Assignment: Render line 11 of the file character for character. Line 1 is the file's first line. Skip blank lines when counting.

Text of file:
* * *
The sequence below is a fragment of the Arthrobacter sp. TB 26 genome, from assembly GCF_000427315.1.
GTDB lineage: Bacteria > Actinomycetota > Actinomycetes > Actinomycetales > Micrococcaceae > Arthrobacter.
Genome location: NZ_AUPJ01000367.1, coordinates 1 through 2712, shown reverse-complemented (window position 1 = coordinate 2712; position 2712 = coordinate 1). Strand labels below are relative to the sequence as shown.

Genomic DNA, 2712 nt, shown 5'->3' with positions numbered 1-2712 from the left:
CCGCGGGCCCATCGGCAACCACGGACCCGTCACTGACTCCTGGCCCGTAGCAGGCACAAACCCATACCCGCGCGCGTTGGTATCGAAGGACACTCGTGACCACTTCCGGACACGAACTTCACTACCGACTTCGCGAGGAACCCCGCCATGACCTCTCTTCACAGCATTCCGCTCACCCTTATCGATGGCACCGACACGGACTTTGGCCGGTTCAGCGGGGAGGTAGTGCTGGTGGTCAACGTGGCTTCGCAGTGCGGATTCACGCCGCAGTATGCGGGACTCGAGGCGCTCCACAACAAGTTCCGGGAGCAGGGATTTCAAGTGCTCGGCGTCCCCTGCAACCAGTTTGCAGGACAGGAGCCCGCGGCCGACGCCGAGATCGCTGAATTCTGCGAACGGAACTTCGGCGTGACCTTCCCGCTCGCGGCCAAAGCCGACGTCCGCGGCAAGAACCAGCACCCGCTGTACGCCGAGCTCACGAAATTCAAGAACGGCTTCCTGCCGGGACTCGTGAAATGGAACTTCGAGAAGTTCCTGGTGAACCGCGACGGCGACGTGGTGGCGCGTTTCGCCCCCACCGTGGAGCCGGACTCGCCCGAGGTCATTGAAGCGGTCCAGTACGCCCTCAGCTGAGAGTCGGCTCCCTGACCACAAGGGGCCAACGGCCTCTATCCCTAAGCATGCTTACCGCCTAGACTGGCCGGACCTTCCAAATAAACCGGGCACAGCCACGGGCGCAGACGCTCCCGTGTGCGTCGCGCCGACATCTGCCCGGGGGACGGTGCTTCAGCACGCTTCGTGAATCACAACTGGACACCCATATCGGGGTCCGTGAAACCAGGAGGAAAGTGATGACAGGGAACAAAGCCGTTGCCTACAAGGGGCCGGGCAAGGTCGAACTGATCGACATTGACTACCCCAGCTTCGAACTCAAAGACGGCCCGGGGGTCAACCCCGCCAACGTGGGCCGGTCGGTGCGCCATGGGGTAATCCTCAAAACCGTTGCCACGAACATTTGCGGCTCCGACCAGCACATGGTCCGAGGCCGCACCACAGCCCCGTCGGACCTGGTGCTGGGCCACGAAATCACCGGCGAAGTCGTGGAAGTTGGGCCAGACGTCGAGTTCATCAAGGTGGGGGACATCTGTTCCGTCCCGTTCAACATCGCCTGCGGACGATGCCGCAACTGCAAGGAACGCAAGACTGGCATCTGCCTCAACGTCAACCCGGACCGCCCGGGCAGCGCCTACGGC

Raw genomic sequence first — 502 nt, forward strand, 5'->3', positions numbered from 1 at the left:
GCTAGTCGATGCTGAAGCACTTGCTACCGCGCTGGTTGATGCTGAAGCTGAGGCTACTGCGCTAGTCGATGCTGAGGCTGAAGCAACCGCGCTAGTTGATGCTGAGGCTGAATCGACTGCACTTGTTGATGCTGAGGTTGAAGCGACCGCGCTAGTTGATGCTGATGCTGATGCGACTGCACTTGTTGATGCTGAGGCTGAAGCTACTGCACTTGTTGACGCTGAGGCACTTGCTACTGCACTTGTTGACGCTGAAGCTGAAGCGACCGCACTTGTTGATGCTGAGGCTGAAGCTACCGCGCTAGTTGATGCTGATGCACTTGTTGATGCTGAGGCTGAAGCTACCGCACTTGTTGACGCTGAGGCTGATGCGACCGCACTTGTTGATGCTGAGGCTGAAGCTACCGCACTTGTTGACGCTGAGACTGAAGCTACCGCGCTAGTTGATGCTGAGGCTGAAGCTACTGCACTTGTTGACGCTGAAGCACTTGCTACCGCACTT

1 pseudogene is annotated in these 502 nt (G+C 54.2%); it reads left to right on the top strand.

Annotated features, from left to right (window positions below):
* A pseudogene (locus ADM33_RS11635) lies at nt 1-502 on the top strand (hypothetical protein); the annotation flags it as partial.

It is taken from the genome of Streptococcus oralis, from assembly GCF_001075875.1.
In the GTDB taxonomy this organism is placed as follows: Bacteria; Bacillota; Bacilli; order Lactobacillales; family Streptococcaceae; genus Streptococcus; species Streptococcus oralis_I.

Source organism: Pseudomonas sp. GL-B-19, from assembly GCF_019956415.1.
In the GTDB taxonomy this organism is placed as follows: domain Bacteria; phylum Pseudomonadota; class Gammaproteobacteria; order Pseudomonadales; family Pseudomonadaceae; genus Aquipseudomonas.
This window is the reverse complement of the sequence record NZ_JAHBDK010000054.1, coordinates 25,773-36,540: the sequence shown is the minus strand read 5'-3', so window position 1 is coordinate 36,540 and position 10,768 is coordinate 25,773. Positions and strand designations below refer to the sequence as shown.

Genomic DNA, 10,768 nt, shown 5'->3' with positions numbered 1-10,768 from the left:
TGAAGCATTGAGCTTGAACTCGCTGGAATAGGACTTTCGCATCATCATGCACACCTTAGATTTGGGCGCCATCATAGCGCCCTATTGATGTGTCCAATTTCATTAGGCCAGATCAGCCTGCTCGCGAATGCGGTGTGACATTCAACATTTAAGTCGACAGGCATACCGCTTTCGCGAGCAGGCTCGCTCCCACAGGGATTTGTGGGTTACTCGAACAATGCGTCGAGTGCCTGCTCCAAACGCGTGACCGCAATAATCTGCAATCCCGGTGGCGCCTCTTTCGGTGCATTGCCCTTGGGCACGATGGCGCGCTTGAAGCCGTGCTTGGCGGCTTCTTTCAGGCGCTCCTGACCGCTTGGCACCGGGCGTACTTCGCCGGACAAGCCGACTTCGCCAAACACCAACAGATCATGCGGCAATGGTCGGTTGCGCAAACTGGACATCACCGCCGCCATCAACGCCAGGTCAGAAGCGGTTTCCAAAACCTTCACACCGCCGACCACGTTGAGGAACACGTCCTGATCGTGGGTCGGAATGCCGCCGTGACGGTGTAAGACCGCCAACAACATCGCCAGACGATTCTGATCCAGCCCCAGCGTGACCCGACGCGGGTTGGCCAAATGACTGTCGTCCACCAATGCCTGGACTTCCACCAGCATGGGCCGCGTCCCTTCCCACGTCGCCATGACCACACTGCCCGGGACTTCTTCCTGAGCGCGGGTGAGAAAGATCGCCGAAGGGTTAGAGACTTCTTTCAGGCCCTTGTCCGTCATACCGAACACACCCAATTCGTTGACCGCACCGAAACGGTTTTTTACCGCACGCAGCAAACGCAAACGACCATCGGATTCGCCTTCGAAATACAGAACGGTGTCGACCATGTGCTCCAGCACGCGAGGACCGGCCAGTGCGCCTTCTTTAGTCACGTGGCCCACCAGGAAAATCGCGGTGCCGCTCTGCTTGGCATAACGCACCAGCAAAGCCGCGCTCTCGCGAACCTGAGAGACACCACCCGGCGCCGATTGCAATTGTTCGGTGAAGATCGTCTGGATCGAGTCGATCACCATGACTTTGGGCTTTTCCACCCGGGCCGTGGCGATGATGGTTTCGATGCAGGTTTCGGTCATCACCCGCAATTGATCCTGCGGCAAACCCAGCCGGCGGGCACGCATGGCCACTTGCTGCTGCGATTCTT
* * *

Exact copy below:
It is taken from the genome of Streptococcus oralis, from assembly GCF_001075875.1.